What You Need To Know About Stomach Flu
What You Need to Know About Stomach Flu
The main difference between a “stomach flu” and “food poisoning” is duration. Both usually have vomiting and diarrhea, fever and chills to varying degrees, and abdominal cramps, but food poisoning should not last more than 24 hours, while a stomach flu may last up to 3-4 days. Also, food poisoning usually has a more abrupt onset with all of the above symptoms occurring almost simultaneously, within 1/2 hour to 24 hours after ingesting tainted food, while the symptoms of viral gastroenteritis may occur more gradually with vomiting or diarrhea occurring before the other begins.
The cause of food poisoning is usually an exotoxin (liquid) produced by staphylococcus bacteria very frequently, or an endotoxin (on the bacteria itself) such as from shigella, salmonella, campylobacter, or E. Coli. Ingesting food that has not been cooked thoroughly, or reheated, or improperly stored, or made from fresh vegetables/fruits that weren’t washed before preparation, is the main culprit. Use of antibiotics for treating some of these bacteria is controversial, since it is felt that they can cause the germs to become invasive into the walls of the intestines, and thus prolong illness.
Viral gastroenteritis, or “stomach flu”, occurs from the “fecal/oral” route, i.e. someone who has the virus does not properly wash their hands after using the toilet, and a healthy person touches a surface that the infected person touched, or their soiled clothing, or shakes hands with him/her, and then touches their own face or mouth. It has no cure.
Treatment of both is similar, except for the decision whether or not to use antibiotics. Only clear liquids in sips (no more than 1 oz every 3-5 minutes—that’s only 2 tablespoons!!) to start if vomiting/ nauseous. This lets liquids slide by the stomach. If one is thirsty and ingests a large quantity of liquid rapidly, the distention of an already irritated stomach causes reflex regurgitation. Thus, small amounts, frequently is indicated. However, if one also has diarrhea, then constantly ingesting liquids slides by the stomach, but keeps stimulating the bowels and thus propagates the diarrhea. So, if one has both vomiting and diarrhea: take clear liquids in small amounts frequently until thirst is slacked, but then wait 1-2 hours before repeating.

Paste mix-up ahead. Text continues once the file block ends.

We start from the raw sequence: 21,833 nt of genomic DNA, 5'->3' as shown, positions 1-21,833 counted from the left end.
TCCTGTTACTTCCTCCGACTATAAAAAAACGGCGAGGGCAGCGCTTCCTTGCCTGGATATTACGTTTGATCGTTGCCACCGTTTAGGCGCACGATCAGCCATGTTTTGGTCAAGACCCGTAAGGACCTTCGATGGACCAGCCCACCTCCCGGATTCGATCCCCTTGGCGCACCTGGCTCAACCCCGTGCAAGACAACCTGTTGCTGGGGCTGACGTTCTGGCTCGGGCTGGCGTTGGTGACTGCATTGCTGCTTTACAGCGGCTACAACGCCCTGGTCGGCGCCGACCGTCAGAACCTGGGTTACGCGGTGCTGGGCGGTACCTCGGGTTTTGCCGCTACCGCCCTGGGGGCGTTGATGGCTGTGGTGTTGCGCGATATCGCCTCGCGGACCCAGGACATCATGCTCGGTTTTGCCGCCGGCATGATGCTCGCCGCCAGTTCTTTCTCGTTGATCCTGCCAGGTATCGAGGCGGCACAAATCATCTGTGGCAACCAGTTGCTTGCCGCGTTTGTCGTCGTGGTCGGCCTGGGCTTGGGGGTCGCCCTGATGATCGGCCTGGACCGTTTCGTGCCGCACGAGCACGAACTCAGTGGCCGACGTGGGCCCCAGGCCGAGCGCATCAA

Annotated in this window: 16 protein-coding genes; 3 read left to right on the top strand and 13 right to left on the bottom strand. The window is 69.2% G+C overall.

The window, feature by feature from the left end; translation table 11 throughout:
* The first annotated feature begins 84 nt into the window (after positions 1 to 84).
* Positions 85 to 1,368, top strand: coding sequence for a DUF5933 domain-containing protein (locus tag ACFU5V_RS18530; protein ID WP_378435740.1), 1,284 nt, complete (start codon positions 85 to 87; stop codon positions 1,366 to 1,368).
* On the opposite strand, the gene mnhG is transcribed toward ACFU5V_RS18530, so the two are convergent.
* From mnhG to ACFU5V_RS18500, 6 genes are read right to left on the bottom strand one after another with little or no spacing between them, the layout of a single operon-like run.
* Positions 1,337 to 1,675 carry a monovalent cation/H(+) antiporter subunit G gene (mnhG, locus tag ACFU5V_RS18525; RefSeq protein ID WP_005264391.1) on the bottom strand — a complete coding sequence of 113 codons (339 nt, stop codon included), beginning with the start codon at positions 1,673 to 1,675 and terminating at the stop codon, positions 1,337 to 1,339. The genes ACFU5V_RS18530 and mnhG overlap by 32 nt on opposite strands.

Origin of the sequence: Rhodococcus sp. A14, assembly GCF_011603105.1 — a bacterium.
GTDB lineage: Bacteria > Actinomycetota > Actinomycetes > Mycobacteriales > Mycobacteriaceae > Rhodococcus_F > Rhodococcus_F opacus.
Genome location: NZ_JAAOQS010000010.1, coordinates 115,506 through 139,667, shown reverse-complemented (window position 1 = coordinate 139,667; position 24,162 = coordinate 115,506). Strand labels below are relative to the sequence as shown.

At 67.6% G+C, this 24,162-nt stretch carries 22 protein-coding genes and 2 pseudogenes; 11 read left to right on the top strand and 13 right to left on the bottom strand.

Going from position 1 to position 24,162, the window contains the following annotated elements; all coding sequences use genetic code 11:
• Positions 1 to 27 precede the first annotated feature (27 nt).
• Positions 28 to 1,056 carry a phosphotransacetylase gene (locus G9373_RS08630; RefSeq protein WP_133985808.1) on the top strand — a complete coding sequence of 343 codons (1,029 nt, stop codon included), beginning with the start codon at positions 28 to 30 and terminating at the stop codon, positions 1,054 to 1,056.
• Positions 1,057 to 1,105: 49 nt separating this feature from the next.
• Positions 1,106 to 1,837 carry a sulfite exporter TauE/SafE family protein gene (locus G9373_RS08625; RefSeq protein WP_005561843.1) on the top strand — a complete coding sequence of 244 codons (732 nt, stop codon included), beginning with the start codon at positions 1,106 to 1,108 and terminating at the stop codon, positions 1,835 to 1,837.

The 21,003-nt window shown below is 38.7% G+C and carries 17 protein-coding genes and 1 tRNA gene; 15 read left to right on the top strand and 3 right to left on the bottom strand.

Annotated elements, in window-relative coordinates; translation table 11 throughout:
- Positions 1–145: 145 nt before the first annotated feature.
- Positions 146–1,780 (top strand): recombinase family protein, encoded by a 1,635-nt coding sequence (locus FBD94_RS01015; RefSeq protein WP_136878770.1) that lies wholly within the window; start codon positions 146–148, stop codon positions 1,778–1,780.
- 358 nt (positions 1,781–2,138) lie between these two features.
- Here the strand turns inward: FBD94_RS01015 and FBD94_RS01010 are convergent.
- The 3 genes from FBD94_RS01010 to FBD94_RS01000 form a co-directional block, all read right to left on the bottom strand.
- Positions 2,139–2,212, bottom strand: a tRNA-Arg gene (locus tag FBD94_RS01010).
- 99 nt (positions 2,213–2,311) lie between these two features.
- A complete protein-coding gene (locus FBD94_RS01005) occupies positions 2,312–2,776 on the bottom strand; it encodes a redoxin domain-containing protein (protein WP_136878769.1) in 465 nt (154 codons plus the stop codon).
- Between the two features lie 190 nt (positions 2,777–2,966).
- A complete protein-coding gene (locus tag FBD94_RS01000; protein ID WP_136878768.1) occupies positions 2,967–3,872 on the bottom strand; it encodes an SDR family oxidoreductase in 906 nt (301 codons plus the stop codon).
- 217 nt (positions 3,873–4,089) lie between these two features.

Also, it is important to not drink only water. One loses sodium, potassium, and other chemicals in the emesis and diarrhea that are important to maintain a normal heart rhythm. Drinking only water will further dilute them in the bloodstream, with potential life-threatening consequences. While Gatorade, Powerade, and other “sport” drinks have electrolytes, they are made to replace sweat, not emesis or diarrhea. Coconut Water, on the other hand, has almost the same concentration of electrolytes as human serum, although slightly more potassium (which is good when having both vomiting and diarrhea) and glucose. “Pedialyte” is good for children, but pretty much intolerable to take for anyone older. (Holding one’s nose while drinking/eating unpleasant substances greatly improves the process, since we really “taste” with our sense of smell – the tongue has limited sensations.)